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Just a Juicy Little Tidbit

Sun, Oct 29th, 2000
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Monday, October 16, 2000

"What’s this?" One of the two teenaged boys impatiently thrusts an open plastic margarine tub in my face. "We found it out in the woods just lying on the ground coming back from our tree stands." At the bottom of their makeshift container, huddled on a folded paper napkin, a tiny ball of fur shivers uncontrollably, its head and tail tucked well out of view. "Tried to bite me once or twice," by far the largest of these would-be big game hunters quickly adds, just as I begin to reach inside.

I reach in anyway and cautiously give the fitfully sleeping body a gentle prodding poke. The little critter awakes with a jerk and I instinctively whisk my hand away despite my best efforts to do otherwise. Vaguely familiar eyes, incredibly large for the size of the animal’s head, blink uncomprehendingly in my direction. The tail is curiously flattened horizontally and is nearly as long as the rest of its body.

Recollections from a time long ago eventually dawn in my brain and I confidently pluck the tiny mammal up by the scruff of the neck and, much to the amazement of my two human visitors, plop it into the palm of my other hand. "Flying Squirrel, and a baby at that," I finally tell them. The little furred fellow eagerly nuzzles and nibbles at the folds of my fingers in a frantically hungry search for the milk-filled nipples of its lost mother, and I can’t help but chuckle when I realize that this is the probable source of the attempted "bites" reported by my young companions.

"It will die if it doesn’t eat soon," I continue, and begin to rummage through cabinets, cupboards, and drawers looking for possible food, supplies, and equipment. Our two hunters meanwhile, their curiosity peaked, barrage me with a seemingly endless stream of questions. "There’s Flying Squirrels around here, how come I’ve never seen ‘em? What do they eat? How big do they grow? Will it bite? How do you feed them?"

"While Flying Squirrels might be common," I explain, "most people don’t know they’re around because they’re small and mainly active at night. This little guy here is the first I’ve ever seen in Minnesota." I finally rustle up an eyedropper and find a can of powdered kitten weaning formula. "This one is a Southern Flying Squirrel, when full grown only about the size of a chipmunk."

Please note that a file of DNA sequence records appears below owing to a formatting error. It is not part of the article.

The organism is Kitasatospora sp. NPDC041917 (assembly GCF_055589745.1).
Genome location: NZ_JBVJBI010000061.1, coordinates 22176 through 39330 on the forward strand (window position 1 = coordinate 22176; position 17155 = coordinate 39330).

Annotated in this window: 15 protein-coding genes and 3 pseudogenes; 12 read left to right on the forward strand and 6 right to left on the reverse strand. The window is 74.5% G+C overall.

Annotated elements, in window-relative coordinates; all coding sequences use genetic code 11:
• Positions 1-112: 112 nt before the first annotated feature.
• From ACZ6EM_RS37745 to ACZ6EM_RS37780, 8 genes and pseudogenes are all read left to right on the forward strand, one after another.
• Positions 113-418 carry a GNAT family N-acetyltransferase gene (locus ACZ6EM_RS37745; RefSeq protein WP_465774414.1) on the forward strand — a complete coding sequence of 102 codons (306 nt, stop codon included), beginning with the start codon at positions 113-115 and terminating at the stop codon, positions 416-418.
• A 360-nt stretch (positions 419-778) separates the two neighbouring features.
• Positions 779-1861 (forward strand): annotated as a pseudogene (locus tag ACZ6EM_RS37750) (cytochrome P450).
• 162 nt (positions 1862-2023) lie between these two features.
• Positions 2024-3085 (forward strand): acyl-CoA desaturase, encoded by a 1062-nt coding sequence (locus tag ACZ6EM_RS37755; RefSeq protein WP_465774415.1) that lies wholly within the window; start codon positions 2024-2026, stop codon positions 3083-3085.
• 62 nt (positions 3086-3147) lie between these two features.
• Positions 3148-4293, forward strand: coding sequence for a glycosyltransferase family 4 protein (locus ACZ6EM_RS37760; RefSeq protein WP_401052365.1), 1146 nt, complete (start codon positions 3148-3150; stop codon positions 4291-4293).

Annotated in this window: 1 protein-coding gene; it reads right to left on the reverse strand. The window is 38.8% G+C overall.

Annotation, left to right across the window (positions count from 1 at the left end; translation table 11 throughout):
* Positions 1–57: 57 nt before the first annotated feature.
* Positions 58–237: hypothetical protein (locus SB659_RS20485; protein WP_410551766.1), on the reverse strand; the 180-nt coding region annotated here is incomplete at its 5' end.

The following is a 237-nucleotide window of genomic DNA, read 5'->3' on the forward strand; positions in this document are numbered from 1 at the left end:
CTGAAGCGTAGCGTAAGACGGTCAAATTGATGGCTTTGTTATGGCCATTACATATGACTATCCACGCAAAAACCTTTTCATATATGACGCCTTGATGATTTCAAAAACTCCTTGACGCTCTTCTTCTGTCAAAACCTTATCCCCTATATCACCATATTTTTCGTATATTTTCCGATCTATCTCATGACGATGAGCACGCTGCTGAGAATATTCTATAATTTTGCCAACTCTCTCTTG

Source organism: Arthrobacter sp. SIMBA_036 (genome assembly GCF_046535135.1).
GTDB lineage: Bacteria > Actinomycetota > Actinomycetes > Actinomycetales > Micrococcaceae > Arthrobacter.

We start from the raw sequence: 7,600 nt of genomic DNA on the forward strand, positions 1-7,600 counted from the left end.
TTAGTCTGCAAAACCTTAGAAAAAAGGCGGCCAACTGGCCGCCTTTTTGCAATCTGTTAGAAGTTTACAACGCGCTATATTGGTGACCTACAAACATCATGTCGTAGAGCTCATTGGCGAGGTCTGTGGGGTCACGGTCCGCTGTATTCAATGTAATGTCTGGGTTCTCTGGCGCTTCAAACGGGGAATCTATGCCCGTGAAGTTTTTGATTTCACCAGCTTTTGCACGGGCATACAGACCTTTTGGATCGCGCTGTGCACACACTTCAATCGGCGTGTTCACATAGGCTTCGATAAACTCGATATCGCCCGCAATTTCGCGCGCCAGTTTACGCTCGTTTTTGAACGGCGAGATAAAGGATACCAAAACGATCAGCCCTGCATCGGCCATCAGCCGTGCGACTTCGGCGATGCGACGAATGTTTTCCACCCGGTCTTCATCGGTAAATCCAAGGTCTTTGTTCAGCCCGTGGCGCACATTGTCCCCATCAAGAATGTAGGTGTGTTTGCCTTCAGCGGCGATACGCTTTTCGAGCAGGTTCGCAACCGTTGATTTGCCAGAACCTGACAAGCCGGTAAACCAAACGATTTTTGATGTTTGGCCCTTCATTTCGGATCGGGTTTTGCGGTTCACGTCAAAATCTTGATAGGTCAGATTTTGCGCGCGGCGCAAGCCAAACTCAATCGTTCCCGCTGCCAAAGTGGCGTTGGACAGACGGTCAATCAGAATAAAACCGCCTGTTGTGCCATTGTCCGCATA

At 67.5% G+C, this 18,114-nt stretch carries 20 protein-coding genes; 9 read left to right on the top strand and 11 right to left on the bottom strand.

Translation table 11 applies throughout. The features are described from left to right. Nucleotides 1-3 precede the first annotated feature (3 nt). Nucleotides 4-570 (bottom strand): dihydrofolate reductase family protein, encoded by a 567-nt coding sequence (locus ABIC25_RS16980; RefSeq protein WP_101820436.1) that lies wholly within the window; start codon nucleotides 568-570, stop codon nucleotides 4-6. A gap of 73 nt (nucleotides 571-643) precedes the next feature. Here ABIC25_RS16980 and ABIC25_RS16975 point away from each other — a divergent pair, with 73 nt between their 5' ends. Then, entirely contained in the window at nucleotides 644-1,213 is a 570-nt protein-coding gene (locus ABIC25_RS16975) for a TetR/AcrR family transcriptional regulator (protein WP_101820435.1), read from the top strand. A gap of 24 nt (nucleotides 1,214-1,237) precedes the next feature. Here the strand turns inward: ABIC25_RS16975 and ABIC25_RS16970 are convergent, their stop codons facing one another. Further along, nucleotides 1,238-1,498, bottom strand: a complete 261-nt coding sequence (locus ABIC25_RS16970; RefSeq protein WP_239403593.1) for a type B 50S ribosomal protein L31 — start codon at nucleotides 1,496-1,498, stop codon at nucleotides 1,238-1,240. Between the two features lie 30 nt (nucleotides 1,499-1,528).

I scoop weaning powder into a bit of milk, add a drop of honey for good measure and stir. "The slightly bigger Northern Flying Squirrel is also found in Minnesota but not down here in the southeastern corner of the state. Both have this weird fold of skin between the forelimb and leg called a patagium," I stretch baby’s legs out to illustrate my point. "The patagium catches air like a parachute whenever these little squirrels jump from a tree and flat tails help them to glide as well. Like all squirrels they feed mainly on seeds and berries, although this little one is not yet old enough to take solid food."

Now filled with my soupy concoction, I stick the eyedropper’s end to the edge of the little squirrel’s mouth. Although it drips off its chin, the baby greedily licks away at the syrupy liquid contently. A second eyedropper of genuine artificial Flying Squirrel milk replacement and the little fur ball is done, briefly whips its face with its paws then curls up for a nap in my hand.

I look up at the two boys watching me. "You know this guy is real lucky you found him, any passing cat, raccoon, fox or coyote would just love to gobble up a juicy little tidbit like this." I drop the sleeping squirrel in my shirt pocket and move to the sink to wash my tools. "Tidbit, hey that’s what we’ll call him!"

Apparently now satisfied as well the two hunters soon depart, leaving Tidbit and me all alone. The little Flying Squirrel wakes up hungry and I feed it every few hours. In a matter of a day or so I’m Tidbit’s "mom," and he clambers down my sleeves for his milk in between naps in my pocket. Like all kids Tidbit grows like a weed, and within a couple of weeks eats a thick pudding-like gruel, followed by his first seeds, and then raisins.

Significantly larger today, Tidbit finds my shoulders, neck, head, and chest to all be excellent perches. In fact, he is sitting up there right now just watching as I type out the words to the story of lucky little Tidbit the Flying Squirrel on this here computer.


Order: Rodentia
Family: Sciuridae (Squirrels)
Scientific Names: Southern Flying Squirrel, Glaucomeys volans, Northern Flying Squirrel, Glaucomeys sabrinus
Distribution: Southern - Widespread throughout the eastern United States, adjacent southern Canada and northern Mexico, Northern – Widespread across Canada and the adjacent northern United States.
Average Adult Length (including tail): Southern – 8 to 9 inches, Northern – 10 to 12 inches.

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